FOR IMMEDIATE RELEASE
August 19, 2010
Contact: Jennifer M. Guild, Senior Officer for Public Relations and Marketing
Tel: (804) 342-9665 | Email:
Virginia Rocks! Oh Yes it Does!
Rockabilly Music Made in the Commonwealth Explored in Exhibition at the Virginia Historical Society
Richmond, VA—It is 1956. Teenagers are hanging out at the drugstore after school having a cheeseburger and
malt from the soda fountain. The males are dressed in slim-legged pants with greased DA hairstyles, and the females
sport ponytails, bobby sox, and pedal pushers. All are listening to the rockabilly music blasting from the jukebox.
This isn't a scene from the movie American Graffiti, it is from a new exhibition opening at the Virginia Historical
Society on August 28, 2010. Virginia Rocks! The History of Rockabilly in the Commonwealth—a traveling exhibition organized by the Blue Ridge Institute & Museum of Ferrum College—looks at the more than 60 artists and bands from all over the state who cut 45 rpm rockabilly records in small recording studios and radio stations in the 1950s and early 1960s. The
exhibit explores well-known musicians like Elvis Presley and Patsy Cline, but also includes Virginia artists Janis Martin,
Phil Gray, the Rock-A-Teens, the Dazzlers, and many more who may have only had one or two popular hits.
"Virginia rockers from the '50s, such as Gene Vincent and Link Wray, have been praised by the likes of Bob
Dylan, John Lennon, Jimmy Page, and Neil Young, but their impact on Virginia's cultural legacy has been largely
overlooked by historians and musicologists," said Roddy Moore, exhibition curator and director of the Blue Ridge
Institute & Museum. "Virginia Rocks is the first exhibition to explore the state's place in rock 'n' roll history. It is
especially important that the exhibit is being displayed in Richmond because numerous rockabilly musicians hailed from
that city, and Richmond dance parties such as the Teen Age Party and Old Dominion Barn Dance helped boost the
prominence of many rockabilly acts."
Rockabilly was one of several musical styles of rock-and-roll, the catch phrase for youth music of the post-World
War II era. Rockabilly was an energetic blend of blues and country powered by dramatic solo singers, fast-walking bass
runs, strong guitar licks, catchy lyrics, and bold stage movements.
The Virginia Rocks exhibition explores the rise of rockabilly as a then-radical departure from established popular
music and an early chapter in the phenomenon of youth rebellion, the place of rockabilly in the larger youth culture of the
pre-Beatles era, and the demise of the genre as the music and movie industries invested in the softer sound of "teen
Rare audio and video recordings, musical instruments, hundreds of photographs, stage costumes, a jukebox, and
other memorabilia are included in the exhibition to showcase dozens of Virginians who stirred up the country-boogie in
recording studios and on stage.
"This exhibition will bring back a flood of memories and emotions from visitors, especially those who lived
through the 1950s and 1960s and experienced first-hand the important cultural and economic phenomenon that was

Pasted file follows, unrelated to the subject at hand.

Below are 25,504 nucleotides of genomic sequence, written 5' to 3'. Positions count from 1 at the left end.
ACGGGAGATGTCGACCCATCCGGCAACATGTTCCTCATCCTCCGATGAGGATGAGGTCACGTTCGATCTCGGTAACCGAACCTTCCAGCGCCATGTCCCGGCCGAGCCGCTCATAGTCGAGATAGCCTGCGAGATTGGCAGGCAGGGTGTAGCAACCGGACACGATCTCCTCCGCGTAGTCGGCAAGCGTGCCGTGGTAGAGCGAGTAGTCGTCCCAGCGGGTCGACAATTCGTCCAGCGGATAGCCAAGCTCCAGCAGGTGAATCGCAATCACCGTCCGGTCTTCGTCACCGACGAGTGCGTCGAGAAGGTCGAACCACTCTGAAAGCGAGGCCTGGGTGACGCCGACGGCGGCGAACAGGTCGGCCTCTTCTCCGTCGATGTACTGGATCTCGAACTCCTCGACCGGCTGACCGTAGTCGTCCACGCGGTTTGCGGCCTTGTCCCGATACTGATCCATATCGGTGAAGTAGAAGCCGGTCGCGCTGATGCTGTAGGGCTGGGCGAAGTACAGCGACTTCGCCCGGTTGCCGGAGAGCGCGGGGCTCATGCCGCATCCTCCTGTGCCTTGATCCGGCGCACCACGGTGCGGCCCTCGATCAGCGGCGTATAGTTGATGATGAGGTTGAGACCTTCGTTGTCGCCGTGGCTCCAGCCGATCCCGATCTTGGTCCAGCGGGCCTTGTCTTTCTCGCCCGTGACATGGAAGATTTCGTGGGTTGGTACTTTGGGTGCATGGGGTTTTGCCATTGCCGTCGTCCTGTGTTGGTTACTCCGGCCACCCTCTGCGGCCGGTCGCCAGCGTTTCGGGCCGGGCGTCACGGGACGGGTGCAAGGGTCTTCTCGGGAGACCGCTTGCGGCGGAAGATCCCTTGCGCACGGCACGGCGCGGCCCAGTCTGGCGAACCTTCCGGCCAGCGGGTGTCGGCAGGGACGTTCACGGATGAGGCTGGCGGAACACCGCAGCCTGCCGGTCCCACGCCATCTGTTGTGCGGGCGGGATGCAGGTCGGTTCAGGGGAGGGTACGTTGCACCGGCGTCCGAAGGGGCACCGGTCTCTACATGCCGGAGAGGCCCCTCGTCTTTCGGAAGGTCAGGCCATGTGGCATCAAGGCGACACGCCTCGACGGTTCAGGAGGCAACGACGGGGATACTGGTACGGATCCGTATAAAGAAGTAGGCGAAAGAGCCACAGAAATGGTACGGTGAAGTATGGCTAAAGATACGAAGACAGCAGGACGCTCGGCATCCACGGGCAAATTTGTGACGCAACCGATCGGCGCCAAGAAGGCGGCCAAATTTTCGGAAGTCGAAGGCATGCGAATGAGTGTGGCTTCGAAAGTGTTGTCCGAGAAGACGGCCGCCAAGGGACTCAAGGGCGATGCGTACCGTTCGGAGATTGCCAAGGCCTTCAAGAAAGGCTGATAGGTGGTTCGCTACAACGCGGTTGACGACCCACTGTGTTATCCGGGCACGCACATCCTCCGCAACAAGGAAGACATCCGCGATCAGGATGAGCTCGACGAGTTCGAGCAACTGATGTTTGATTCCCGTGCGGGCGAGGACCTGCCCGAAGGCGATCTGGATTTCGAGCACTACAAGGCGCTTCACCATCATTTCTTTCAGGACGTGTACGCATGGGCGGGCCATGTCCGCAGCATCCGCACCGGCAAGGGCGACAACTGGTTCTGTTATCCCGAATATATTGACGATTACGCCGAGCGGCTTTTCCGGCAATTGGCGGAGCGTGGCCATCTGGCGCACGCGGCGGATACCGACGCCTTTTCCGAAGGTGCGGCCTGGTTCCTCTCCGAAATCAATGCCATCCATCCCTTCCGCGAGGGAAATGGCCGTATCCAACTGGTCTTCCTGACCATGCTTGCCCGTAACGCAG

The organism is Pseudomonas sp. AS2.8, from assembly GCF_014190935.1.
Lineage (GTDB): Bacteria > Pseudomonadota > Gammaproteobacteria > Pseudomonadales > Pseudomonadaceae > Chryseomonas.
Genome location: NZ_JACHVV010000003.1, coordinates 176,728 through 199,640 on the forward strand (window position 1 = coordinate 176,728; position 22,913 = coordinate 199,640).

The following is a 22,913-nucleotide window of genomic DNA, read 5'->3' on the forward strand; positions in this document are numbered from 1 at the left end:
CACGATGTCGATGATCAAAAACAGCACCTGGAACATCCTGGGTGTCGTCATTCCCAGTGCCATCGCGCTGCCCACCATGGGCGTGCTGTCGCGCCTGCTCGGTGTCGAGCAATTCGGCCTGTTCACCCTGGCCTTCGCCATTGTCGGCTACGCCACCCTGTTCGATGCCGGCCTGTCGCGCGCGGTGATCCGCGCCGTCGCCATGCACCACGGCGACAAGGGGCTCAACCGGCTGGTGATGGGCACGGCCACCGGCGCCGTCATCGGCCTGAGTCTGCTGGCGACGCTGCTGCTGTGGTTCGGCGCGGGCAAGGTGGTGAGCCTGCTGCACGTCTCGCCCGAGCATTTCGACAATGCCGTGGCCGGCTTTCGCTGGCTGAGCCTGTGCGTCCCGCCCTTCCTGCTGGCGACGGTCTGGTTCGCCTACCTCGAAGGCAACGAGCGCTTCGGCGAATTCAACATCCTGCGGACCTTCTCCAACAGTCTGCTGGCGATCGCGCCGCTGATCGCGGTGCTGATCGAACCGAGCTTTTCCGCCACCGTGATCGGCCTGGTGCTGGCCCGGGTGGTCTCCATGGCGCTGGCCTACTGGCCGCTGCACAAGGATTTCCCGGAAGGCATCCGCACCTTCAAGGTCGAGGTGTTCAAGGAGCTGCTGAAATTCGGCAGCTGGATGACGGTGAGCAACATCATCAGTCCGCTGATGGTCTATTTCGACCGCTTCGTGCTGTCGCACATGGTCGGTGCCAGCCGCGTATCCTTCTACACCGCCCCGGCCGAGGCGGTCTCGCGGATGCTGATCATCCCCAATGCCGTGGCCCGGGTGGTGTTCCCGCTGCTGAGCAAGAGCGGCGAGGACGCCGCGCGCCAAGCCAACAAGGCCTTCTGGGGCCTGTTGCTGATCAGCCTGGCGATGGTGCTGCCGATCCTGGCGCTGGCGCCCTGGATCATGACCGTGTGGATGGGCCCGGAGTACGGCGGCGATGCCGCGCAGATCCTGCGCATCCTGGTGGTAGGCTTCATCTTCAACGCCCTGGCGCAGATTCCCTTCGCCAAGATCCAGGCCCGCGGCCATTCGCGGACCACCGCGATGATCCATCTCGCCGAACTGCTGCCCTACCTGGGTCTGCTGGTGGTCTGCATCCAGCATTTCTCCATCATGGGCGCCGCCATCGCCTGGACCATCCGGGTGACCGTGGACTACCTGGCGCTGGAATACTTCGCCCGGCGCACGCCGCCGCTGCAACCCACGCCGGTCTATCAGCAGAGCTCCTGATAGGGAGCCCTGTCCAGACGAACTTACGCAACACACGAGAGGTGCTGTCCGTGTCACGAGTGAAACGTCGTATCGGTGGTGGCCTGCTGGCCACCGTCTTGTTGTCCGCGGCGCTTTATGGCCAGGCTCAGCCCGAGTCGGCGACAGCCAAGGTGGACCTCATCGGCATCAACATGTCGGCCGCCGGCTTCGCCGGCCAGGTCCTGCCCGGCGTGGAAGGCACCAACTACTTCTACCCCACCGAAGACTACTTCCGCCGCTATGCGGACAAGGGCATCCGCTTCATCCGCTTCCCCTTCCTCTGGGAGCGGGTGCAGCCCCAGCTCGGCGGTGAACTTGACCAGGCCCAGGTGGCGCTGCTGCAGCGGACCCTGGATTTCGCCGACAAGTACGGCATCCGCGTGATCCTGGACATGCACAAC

rockabilly music," said Paul Levengood, Virginia Historical Society President and CEO. "Rockabilly music has influenced
musicians all the way up to present day and crossed barriers of race, class, and geography. More than fifty years later,
rockabilly music continues to fascinate and entertain. And, the twentieth-century was the period in which Virginia
changed the most. More and more, the VHS is using pop culture stories to demonstrate the scope and depth of changes
in the state's history."
Music historians Don Harrison and Brent Hosier worked with the Blue Ridge Institute & Museum to develop a
two-disk CD featuring an 80 page booklet and 61 vintage cuts by rockabilly artists from across Virginia to accompany the
exhibition. The CD will be for sale in the VHS Museum Shop while the exhibition is on display.
"In doing research for the Virginia Rocks CD, we found that there are so many influential musicians and regional
hometown heroes that were discovered and recorded in Richmond that people have never even heard of," Harrison said.
"In a way, the Virginia Historical Society's presentation of Virginia Rocks will be like a homecoming."
Virginia Rocks—which was funded in part by a grant from the Virginia Foundation for the Humanities—will be on
display at the Virginia Historical Society through December 12, 2010. Admission to the VHS museum is free. On
October 21 at noon, Paul Levengood will give a gallery walk of the exhibition. Gallery walks cost $6/adults, $5/seniors
55+, $4/students and children under 18, and are free for VHS members. Reservations are not required.
"Rockabilly music was brash and rowdy, but it was fun and teenagers loved it," Moore added. "People still have
stories to tell about the high-octane rock 'n' roll performances they saw all across the Old Dominion. I feel certain that
this exhibit is going to be as well-received in Richmond at the VHS as it was in southwest Virginia at the Blue Ridge
Institute & Museum."
For more than 178 years, the Virginia Historical Society (VHS) has been the steward of our state—and often national—history. Headquartered at 428 North Boulevard in Richmond, the VHS features award-winning exhibitions that are entertaining and educational for visitors of all ages. Although designated the Official State Historical Society, the VHS is a privately funded non-profit organization that relies on contributions from individuals, corporations, and foundations to sustain its operations. Hours: Tuesday–Saturday 10 am–5 pm and Sunday 1 pm–5 pm (shop and museum galleries only). Admission is free. For group tour information, call (804) 342-9652. For more information, please call (804) 358-4901 or visit www.vahistorical.org.